The Most Common Mistakes People Make When Using a Micrometer

The Most Common Mistakes People Make When Using a Micrometer

The Most Common Mistakes People Make When Using a Micrometer

Micrometers are vital for measuring small objects, verifying parts to specifications, and checking measurements to be within tolerances. But even the most experienced person can make mistakes when using this tool. Avoid making these common mistakes if you want the most accurate measurements possible. 

1. Applying Too Much or Not Enough Pressure 

Micrometers should have steady, even pressure when taking measurements. Too little pressure, and you'll get a false reading. Too much pressure, and you risk deforming your tool. It should be tight enough to keep a gage block from slipping and loose enough to move easily between the faces. Aim for a snug feel. When done correctly, you should be able to measure less than plus or minus .0001" every time.

The Most Common Mistakes People Make When Using a Micrometer

2. Misreading the Micrometer Scale 

With analog micrometers, read the whole scale, not just the largest divisions. Remember, the micrometer has two scales: the main scale on the barrel and the second scale on the thimble. Take the measurement where the anvil and spindle meet at the object's center.

Also, be mindful of your micrometer units. Manufacturers use the imperial or metric system, depending on where they're sold. For example, on the sleeve scale, the metric has 50 divisions while the imperial has 40. If your micrometer doesn't include both systems, you'll need to convert between the two in your measurements. 

3. Not Calibrating Regularly

We often use micrometers for inspection. Thus, their measurements must be accurate and reliable. Regular calibration helps ensure the micrometer's accuracy and repeatability. If not, you risk damaging your equipment and inaccurate measurements. The calibration interval depends on usage, measuring accuracy, quality assurance requirements, and environmental factors. Ensure the accuracy exceeds a 4:1 ratio over the calibrated gauge's accuracy. Gage blocks have a specific tolerance and accuracy greater than the micrometer's accuracy.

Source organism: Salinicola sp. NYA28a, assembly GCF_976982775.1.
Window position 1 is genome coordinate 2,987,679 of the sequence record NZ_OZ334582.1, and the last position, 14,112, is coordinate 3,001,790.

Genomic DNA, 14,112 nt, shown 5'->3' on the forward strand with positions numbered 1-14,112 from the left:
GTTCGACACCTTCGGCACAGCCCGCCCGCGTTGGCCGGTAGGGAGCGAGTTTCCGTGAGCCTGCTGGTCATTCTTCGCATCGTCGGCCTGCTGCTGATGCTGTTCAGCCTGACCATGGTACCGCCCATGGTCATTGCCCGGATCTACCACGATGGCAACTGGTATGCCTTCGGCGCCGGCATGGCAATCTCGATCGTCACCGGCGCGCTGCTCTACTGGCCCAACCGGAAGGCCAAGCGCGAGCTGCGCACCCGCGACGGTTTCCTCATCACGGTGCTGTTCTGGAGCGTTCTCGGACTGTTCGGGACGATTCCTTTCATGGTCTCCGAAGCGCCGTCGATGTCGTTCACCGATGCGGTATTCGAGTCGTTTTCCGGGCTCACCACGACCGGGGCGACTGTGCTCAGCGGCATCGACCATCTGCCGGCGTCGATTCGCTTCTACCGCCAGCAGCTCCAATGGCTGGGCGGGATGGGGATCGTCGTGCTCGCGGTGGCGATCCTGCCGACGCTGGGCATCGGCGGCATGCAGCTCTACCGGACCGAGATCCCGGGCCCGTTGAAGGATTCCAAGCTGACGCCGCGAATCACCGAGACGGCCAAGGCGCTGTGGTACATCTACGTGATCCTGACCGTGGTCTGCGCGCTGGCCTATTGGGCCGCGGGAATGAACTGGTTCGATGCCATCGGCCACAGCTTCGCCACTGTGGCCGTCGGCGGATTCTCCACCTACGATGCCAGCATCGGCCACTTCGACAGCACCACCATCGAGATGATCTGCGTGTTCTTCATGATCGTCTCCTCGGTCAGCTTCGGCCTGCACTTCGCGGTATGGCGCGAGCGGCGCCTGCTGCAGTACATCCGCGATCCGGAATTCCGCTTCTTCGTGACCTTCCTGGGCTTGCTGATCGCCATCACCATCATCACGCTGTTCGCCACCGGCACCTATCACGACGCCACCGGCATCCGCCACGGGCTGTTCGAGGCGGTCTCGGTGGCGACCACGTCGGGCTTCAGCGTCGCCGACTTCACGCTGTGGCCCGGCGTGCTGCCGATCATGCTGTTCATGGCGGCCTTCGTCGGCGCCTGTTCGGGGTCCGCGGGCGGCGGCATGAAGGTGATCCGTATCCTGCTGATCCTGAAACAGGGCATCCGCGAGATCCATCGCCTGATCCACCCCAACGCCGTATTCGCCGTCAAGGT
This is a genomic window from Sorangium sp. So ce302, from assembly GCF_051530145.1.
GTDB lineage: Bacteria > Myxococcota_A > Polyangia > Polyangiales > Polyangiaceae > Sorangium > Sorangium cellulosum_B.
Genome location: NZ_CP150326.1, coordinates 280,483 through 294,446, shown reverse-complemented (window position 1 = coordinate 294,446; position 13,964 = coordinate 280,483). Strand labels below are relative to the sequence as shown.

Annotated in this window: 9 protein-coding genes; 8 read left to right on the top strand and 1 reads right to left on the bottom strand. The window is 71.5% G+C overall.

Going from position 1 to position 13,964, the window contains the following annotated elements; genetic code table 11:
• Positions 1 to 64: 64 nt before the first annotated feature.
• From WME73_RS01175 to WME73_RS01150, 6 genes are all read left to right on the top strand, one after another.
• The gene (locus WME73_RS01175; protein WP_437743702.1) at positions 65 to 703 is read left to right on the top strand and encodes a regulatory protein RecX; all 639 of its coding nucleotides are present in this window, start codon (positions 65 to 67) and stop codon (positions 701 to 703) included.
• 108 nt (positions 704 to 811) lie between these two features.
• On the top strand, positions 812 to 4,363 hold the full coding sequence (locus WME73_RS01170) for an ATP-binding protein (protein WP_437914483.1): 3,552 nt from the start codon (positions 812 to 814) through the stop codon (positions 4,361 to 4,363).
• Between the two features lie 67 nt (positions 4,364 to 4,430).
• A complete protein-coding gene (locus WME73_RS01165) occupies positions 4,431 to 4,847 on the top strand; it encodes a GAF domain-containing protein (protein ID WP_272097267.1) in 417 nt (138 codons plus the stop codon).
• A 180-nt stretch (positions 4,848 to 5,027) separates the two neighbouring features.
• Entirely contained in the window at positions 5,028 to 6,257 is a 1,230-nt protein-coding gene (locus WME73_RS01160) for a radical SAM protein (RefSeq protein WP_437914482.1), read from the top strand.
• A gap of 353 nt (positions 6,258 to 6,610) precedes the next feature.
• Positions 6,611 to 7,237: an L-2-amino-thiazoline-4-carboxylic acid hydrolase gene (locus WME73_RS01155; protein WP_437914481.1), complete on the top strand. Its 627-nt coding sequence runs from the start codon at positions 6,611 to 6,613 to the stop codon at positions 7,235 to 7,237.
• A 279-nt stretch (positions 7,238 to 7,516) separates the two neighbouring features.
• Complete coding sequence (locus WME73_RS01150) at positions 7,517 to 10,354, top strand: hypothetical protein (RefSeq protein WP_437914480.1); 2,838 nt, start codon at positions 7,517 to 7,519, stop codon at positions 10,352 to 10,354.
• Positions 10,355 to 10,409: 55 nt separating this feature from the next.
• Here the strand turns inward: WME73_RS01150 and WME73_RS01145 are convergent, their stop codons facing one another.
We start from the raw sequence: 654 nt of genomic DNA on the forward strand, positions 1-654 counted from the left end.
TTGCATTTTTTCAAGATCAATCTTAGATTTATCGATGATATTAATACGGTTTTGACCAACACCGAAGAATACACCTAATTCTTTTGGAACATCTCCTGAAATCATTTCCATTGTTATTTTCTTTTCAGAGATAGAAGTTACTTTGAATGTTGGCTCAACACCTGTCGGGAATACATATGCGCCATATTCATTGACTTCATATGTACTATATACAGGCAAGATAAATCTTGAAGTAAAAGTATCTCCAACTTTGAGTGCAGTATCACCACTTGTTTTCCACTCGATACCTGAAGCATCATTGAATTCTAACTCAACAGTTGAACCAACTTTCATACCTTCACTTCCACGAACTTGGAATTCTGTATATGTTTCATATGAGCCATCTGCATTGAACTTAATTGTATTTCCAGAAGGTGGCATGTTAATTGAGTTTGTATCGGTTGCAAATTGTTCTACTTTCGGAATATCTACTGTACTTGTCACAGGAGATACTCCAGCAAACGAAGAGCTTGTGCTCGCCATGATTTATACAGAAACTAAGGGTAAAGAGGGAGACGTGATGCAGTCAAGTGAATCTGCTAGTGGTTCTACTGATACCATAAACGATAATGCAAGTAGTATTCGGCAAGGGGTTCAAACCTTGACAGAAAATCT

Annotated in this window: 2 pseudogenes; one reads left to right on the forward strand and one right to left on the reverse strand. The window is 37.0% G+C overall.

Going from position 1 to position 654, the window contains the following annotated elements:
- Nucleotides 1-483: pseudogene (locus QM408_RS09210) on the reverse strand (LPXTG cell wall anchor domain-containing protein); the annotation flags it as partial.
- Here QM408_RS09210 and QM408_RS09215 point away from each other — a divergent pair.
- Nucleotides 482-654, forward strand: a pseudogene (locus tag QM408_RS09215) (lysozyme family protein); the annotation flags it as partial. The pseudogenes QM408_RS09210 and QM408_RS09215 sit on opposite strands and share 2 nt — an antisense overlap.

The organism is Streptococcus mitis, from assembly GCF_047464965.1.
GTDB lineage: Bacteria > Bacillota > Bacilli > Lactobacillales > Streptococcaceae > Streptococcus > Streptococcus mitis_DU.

The Most Common Mistakes People Make When Using a Micrometer

4. Not Taking Multiple Readings

When measuring with a micrometer, take multiple readings to get a precise measurement. Depending on the precision level, you may need to take several readings and average them. An average is a better indicator of the actual value than one measurement. Multiple readings allow you to check the consistency of your results. The more measurements you take, the more precise your measurement will be.

5. Not Zeroing Out the Instrument

The biggest mistake people make is not zeroing out a micrometer before use. Zeroing out a micrometer is easy to do and only takes a few seconds. The micrometer has a screw that you can use to adjust the anvil to level with the spindle. When they're both closed together, the scales will read zero. Once you've done this, your micrometer is ready to take accurate measurements.

6. Not Choosing the Right Micrometer

There are many different micrometers, each designed for specific purposes and applications. Choosing the right one depends on what you're measuring, the accuracy your work requires, and environmental factors. 

The most common type is the outside micrometer, which measures an object's external dimensions. An inside micrometer is best for measuring the inside dimensions of holes and registers. Depth micrometers measure the depth of a hole and bores. You'll get inaccurate results if you're the wrong micrometer. Make sure you're using the proper tool for the job.

7. Not Holding the Micrometer Correctly

Ask a dozen people how to hold a micrometer, and you'll get a dozen answers. We suggest holding the micrometer level and perpendicular to the surface you're measuring. Hold the thimble in your dominant hand between your thumb and index fingers. The C-shape frame should rest against your palm; this is where most of the weight will be. Then use another finger to hold the inside of the frame. Use your non-dominant hand to hold the object you want to measure. The measured object should be flush with the anvil to get an accurate reading.

Although micrometers are accurate tools, they are prone to errors when not used right. If you take proper precautions, you'll be able to take measurements you can count on every time. Are you in need of a micrometer? We offer a wide selection of micrometers from industry-leading brands. Find the best one for your needs today.